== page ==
Plaque Texts

The commemoration of the discovery of gold in the Yukon was first proposed by the Acting Gold Commissioner, G.I. McLean, in October, 1925. The HSMBC [Historic Sites and Monuments Board of Canada] approved this idea at its meeting in May, 1926. In its first experience, the HSMBC spent almost a year collecting fascinating letters from Yukon old timers and miners and reviewed historical sources. F.W. Howay, the Board member for British Columbia, soon became well aware of the difficulties and thankless task of assigning credit for the famous discovery. However, he eventually prepared a commemorative plaque text in February, 1927. Because of the difficulties, Howay made a point of avoiding the discovery itself and focused on the exploration activity which was less troublesome. In a Feb. 21, 1930 letter to J.B. Harkin, the Canadian Parks Commissioner, he wrote; We are purposely avoiding the Klondike rush of ’98 and doing homage to those who pioneered the way. The bronze plaque was placed in the doorway of the

Territorial Administration Building on Discovery Day, 1932.

Plaque text of 1927
To the memory of the indomitable
prospectors and miners, who braving
extreme dangers and untold hardships,
crossed over the Chilkat and Chilkoot
passes into the unexplored valley of the
Yukon, and thus paved the way for the
discovery in 1896 of the rich gold fields
with which the names Robert Henderson
and George W. Carmacks are inseparably

Twenty-seven years later, as part of the general evaluation of sites related to the Klondike Gold Rush, the HSMBC decided to tackle this thorny issue once again. At their 1959 meetings they recommended the commemoration of the Original Gold Discovery in the Klondike. On July 2, 1962, the new plaque, located on one below, adjacent to the original Discovery Claim, was unveiled by Klondike old-timer, Harry Leamon.

Plaque text of 1958
Tipped off by veteran prospector Bob
Henderson, George Carmacks and his
fishing partners, Skookum Jim and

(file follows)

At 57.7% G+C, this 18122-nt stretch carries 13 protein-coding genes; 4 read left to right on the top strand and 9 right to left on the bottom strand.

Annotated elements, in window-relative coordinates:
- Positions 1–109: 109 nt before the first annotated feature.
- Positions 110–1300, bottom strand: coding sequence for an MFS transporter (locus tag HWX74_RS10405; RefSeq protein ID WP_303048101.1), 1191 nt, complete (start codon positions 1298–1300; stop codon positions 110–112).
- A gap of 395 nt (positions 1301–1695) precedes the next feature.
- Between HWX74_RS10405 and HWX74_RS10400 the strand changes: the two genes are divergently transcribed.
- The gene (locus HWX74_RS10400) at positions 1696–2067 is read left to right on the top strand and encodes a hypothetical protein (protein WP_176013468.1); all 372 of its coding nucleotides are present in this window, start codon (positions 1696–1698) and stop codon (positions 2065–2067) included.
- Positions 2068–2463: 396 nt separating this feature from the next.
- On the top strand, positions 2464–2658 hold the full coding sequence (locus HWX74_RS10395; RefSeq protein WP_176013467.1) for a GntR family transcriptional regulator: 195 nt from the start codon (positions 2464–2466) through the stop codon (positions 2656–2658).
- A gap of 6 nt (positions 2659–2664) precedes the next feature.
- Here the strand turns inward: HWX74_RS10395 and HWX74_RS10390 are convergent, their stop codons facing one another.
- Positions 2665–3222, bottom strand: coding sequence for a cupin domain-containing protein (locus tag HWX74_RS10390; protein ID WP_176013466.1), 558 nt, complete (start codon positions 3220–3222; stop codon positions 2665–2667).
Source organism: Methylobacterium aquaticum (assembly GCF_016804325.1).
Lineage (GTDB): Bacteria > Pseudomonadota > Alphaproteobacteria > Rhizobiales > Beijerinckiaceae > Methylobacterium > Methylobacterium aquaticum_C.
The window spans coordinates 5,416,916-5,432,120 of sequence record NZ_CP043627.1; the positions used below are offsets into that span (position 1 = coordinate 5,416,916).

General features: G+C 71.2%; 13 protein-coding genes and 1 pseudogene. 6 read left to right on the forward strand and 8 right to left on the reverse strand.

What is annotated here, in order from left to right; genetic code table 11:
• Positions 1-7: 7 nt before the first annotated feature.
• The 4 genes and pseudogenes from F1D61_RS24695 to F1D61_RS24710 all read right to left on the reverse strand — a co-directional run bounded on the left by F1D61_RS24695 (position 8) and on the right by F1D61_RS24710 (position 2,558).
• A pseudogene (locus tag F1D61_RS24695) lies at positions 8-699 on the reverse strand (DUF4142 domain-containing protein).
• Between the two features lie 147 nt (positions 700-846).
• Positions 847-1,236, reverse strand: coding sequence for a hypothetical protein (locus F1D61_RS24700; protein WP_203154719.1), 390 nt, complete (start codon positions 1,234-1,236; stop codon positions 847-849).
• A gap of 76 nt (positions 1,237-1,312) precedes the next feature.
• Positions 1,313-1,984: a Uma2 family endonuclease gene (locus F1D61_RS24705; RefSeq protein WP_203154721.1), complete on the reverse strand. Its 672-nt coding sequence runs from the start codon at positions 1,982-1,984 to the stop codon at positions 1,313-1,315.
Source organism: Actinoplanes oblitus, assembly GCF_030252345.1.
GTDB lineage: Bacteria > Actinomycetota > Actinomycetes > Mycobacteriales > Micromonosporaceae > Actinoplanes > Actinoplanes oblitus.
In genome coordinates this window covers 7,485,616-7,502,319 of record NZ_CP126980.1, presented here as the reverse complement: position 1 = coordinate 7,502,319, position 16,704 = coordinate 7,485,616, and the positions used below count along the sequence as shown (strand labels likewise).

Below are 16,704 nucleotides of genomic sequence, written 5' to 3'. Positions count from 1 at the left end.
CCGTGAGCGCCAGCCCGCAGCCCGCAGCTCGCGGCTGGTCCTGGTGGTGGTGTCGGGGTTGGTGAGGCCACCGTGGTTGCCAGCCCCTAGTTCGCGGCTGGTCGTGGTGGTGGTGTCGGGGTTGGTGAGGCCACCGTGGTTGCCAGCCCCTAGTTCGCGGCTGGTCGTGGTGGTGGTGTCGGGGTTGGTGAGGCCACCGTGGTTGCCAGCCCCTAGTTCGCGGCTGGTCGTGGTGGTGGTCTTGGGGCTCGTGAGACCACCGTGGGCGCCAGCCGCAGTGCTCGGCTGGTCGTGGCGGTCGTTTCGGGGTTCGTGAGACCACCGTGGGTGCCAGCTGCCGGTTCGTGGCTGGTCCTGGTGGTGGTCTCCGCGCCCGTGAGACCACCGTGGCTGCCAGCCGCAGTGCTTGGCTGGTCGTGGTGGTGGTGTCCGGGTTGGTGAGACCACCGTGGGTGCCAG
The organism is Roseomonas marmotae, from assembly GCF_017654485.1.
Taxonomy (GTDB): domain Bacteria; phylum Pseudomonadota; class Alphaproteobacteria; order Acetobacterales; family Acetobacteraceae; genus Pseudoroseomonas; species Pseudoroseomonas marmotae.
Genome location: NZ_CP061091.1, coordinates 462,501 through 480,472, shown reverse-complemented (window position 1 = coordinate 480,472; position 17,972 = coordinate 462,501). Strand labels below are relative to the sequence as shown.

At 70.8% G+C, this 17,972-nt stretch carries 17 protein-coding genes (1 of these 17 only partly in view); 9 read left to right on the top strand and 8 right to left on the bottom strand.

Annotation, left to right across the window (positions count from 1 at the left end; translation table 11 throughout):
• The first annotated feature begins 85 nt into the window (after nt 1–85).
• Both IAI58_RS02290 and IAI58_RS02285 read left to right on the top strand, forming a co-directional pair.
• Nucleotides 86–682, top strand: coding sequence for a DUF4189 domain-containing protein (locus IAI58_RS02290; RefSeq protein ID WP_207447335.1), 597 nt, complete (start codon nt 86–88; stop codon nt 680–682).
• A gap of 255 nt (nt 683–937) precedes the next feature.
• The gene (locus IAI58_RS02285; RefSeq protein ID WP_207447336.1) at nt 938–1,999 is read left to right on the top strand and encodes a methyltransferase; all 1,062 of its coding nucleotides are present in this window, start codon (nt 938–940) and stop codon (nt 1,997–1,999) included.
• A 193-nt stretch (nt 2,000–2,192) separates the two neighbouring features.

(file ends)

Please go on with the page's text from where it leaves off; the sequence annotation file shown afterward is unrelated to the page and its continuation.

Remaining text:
Tagish Charlie, searched the creek
gravels of this area. On August 17, 1896,
they found gold and staked the first four
claims. A few days later at Fortymile,
Carmacks, in his own name, registered
the Discovery Claim where this
monument stands. Within days Bonanza
and Eldorado Creeks had been staked
from end to end and when the news
reached the outside the KLONDIKE
GOLD RUSH was on.


It was only in 1971, however, that a reserve on the lands in the vicinity of Discovery Claim was established and lapsed claims within it were transferred to Parks Canada to become the Discovery Claim

Reserve. The Klondyke Centennial Society is currently the holder of the original Discovery Claim within this reserve. Minister of Northern Affairs and Natural Resources, Walter Dinsdale, remarked at the unveiling: This is where the most famous gold rush in Canadian history began....The Discovery Claim filed by Carmack is the first Discovery claim in the Klondike field to be recorded.... While this historic site preserves and identifies the Klondike Discovery claim, it is implicitly dedicated to the prospector of Canada, the restless explorer who has blazed trails into the farthest corners of our mineral-rich nation. Thus the 1962 commemoration retained the original purpose of commemorating exploration and, with the explicit note on the Klondike Gold Rush and the names of the aboriginal participants, added additional meanings to the commemorative intent of the Discovery Claim site.

Plaque text of 1972
The names Robert Henderson,
Skookum Jim, Tagish Charlie and George
Carmacks are inextricably linked to the
discovery of gold on Bonanza Creek.
Henderson was the first to systematically
explore the gold bearing potential of the
region, only to have the major find elude
him. Then on 17 August 1896 Jim struck
gold, and with his companions Charlie
and Carmacks staked the first claims. A
few days later at Forty Mile, Carmacks
in his own name registered the Discovery
Claim where this monument stands.